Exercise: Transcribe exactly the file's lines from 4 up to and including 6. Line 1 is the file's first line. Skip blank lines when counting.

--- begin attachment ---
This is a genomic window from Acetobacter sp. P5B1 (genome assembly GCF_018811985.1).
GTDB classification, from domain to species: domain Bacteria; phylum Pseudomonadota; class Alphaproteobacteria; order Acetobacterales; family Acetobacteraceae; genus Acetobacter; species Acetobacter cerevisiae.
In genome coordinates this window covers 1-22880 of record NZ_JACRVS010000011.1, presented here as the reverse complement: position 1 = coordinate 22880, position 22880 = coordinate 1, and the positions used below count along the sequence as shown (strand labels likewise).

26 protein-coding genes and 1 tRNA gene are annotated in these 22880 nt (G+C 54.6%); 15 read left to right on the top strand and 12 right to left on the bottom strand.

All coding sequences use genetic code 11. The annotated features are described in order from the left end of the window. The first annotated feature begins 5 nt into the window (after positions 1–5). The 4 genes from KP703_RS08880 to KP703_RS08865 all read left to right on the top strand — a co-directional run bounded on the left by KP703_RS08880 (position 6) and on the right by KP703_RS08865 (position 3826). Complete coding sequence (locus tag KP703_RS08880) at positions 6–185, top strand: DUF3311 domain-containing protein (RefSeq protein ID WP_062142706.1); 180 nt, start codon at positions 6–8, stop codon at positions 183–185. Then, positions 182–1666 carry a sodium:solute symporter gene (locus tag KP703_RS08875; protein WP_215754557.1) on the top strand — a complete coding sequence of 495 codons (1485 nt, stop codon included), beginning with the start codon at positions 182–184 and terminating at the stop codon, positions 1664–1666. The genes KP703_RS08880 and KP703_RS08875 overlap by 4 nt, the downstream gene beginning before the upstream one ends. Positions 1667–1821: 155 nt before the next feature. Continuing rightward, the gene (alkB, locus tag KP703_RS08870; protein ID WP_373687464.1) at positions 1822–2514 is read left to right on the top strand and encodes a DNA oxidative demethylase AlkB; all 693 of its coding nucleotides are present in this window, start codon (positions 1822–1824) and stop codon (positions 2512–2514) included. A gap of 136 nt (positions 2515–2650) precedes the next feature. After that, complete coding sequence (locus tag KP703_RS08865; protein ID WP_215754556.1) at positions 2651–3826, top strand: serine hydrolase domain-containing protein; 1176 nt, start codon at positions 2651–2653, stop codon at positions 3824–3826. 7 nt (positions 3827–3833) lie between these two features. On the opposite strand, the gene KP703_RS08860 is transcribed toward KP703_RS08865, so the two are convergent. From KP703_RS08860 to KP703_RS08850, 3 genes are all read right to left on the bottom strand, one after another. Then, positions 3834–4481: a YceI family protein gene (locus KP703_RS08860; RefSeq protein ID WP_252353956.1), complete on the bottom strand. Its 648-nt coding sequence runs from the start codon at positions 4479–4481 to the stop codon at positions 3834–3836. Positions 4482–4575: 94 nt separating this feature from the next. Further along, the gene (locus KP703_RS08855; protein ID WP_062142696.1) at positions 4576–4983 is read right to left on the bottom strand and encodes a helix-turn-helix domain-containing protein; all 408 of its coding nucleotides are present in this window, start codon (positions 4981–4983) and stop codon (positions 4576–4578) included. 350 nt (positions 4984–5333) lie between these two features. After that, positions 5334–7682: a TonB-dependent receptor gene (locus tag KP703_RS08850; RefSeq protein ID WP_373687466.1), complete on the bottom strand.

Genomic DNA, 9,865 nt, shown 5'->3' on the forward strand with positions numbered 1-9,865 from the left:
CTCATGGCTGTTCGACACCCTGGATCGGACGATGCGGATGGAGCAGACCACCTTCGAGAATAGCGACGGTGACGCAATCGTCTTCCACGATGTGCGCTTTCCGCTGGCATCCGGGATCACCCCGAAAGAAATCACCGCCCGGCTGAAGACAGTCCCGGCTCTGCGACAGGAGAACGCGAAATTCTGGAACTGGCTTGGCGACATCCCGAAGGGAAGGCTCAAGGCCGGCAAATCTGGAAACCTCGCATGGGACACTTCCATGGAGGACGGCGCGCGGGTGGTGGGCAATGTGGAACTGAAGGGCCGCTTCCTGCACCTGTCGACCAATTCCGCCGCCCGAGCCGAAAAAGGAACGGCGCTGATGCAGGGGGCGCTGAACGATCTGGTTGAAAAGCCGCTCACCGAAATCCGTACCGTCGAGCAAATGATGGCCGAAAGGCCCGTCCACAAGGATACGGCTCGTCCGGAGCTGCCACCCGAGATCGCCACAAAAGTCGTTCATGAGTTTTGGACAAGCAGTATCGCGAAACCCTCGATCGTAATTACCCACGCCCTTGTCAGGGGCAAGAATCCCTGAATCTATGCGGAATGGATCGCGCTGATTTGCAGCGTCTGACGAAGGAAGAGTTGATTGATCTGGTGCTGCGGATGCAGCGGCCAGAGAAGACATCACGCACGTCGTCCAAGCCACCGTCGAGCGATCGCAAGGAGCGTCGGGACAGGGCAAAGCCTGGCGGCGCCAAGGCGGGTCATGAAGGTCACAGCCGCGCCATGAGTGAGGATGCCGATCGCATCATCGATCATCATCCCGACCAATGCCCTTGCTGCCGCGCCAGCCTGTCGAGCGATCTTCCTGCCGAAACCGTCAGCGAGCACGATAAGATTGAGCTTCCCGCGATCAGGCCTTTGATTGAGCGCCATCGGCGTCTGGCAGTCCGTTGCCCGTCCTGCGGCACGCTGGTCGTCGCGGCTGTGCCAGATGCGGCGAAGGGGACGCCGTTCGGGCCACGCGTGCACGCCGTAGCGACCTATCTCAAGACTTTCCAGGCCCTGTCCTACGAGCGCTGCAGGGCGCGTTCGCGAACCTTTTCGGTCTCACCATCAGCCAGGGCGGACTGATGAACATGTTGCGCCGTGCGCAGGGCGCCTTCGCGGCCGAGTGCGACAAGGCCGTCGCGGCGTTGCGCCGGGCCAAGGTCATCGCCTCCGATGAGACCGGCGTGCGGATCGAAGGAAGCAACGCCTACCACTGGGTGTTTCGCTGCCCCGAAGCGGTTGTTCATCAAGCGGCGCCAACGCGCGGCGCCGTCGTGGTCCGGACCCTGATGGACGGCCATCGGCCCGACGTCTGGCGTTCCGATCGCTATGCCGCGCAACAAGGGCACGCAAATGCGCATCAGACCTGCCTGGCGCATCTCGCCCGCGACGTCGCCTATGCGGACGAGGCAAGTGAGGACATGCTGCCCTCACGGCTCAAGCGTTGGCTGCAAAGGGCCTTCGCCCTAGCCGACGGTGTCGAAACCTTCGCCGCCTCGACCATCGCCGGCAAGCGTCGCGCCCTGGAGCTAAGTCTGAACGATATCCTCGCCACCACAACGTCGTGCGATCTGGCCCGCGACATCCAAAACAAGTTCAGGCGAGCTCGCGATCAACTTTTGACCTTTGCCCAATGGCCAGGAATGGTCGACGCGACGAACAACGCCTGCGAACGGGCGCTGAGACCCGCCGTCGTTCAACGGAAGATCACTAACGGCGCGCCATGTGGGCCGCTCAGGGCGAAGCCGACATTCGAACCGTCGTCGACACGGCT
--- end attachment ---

26 protein-coding genes and 1 tRNA gene are annotated in these 22880 nt (G+C 54.6%); 15 read left to right on the top strand and 12 right to left on the bottom strand.

All coding sequences use genetic code 11. The annotated features are described in order from the left end of the window. The first annotated feature begins 5 nt into the window (after positions 1–5). The 4 genes from KP703_RS08880 to KP703_RS08865 all read left to right on the top strand — a co-directional run bounded on the left by KP703_RS08880 (position 6) and on the right by KP703_RS08865 (position 3826). Complete coding sequence (locus tag KP703_RS08880) at positions 6–185, top strand: DUF3311 domain-containing protein (RefSeq protein ID WP_062142706.1); 180 nt, start codon at positions 6–8, stop codon at positions 183–185. Then, positions 182–1666 carry a sodium:solute symporter gene (locus tag KP703_RS08875; protein WP_215754557.1) on the top strand — a complete coding sequence of 495 codons (1485 nt, stop codon included), beginning with the start codon at positions 182–184 and terminating at the stop codon, positions 1664–1666. The genes KP703_RS08880 and KP703_RS08875 overlap by 4 nt, the downstream gene beginning before the upstream one ends. Positions 1667–1821: 155 nt before the next feature. Continuing rightward, the gene (alkB, locus tag KP703_RS08870; protein ID WP_373687464.1) at positions 1822–2514 is read left to right on the top strand and encodes a DNA oxidative demethylase AlkB; all 693 of its coding nucleotides are present in this window, start codon (positions 1822–1824) and stop codon (positions 2512–2514) included. A gap of 136 nt (positions 2515–2650) precedes the next feature. After that, complete coding sequence (locus tag KP703_RS08865; protein ID WP_215754556.1) at positions 2651–3826, top strand: serine hydrolase domain-containing protein; 1176 nt, start codon at positions 2651–2653, stop codon at positions 3824–3826. 7 nt (positions 3827–3833) lie between these two features. On the opposite strand, the gene KP703_RS08860 is transcribed toward KP703_RS08865, so the two are convergent. From KP703_RS08860 to KP703_RS08850, 3 genes are all read right to left on the bottom strand, one after another. Then, positions 3834–4481: a YceI family protein gene (locus KP703_RS08860; RefSeq protein ID WP_252353956.1), complete on the bottom strand. Its 648-nt coding sequence runs from the start codon at positions 4479–4481 to the stop codon at positions 3834–3836. Positions 4482–4575: 94 nt separating this feature from the next. Further along, the gene (locus KP703_RS08855; protein ID WP_062142696.1) at positions 4576–4983 is read right to left on the bottom strand and encodes a helix-turn-helix domain-containing protein; all 408 of its coding nucleotides are present in this window, start codon (positions 4981–4983) and stop codon (positions 4576–4578) included. 350 nt (positions 4984–5333) lie between these two features. After that, positions 5334–7682: a TonB-dependent receptor gene (locus tag KP703_RS08850; RefSeq protein ID WP_373687466.1), complete on the bottom strand.

Genomic DNA, 9,865 nt, shown 5'->3' on the forward strand with positions numbered 1-9,865 from the left: